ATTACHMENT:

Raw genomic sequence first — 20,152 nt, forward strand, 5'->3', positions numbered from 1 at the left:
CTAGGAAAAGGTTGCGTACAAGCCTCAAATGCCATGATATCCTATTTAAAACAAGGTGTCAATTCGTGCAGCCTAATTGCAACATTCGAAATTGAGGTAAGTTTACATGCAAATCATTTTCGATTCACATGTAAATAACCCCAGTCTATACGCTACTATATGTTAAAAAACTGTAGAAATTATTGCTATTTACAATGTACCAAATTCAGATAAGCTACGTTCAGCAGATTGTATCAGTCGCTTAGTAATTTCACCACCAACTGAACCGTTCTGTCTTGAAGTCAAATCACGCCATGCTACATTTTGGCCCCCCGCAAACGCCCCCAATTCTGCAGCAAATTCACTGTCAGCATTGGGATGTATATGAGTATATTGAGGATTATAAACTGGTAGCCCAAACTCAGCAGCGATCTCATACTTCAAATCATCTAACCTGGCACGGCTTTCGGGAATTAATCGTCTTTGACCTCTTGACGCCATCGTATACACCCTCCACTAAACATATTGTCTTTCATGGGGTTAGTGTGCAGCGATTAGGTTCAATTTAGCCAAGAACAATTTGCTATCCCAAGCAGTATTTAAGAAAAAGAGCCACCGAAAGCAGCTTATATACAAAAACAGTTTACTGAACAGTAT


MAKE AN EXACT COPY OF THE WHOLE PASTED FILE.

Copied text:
Raw genomic sequence first — 20,152 nt, forward strand, 5'->3', positions numbered from 1 at the left:
CTAGGAAAAGGTTGCGTACAAGCCTCAAATGCCATGATATCCTATTTAAAACAAGGTGTCAATTCGTGCAGCCTAATTGCAACATTCGAAATTGAGGTAAGTTTACATGCAAATCATTTTCGATTCACATGTAAATAACCCCAGTCTATACGCTACTATATGTTAAAAAACTGTAGAAATTATTGCTATTTACAATGTACCAAATTCAGATAAGCTACGTTCAGCAGATTGTATCAGTCGCTTAGTAATTTCACCACCAACTGAACCGTTCTGTCTTGAAGTCAAATCACGCCATGCTACATTTTGGCCCCCCGCAAACGCCCCCAATTCTGCAGCAAATTCACTGTCAGCATTGGGATGTATATGAGTATATTGAGGATTATAAACTGGTAGCCCAAACTCAGCAGCGATCTCATACTTCAAATCATCTAACCTGGCACGGCTTTCGGGAATTAATCGTCTTTGACCTCTTGACGCCATCGTATACACCCTCCACTAAACATATTGTCTTTCATGGGGTTAGTGTGCAGCGATTAGGTTCAATTTAGCCAAGAACAATTTGCTATCCCAAGCAGTATTTAAGAAAAAGAGCCACCGAAAGCAGCTTATATACAAAAACAGTTTACTGAACAGTAT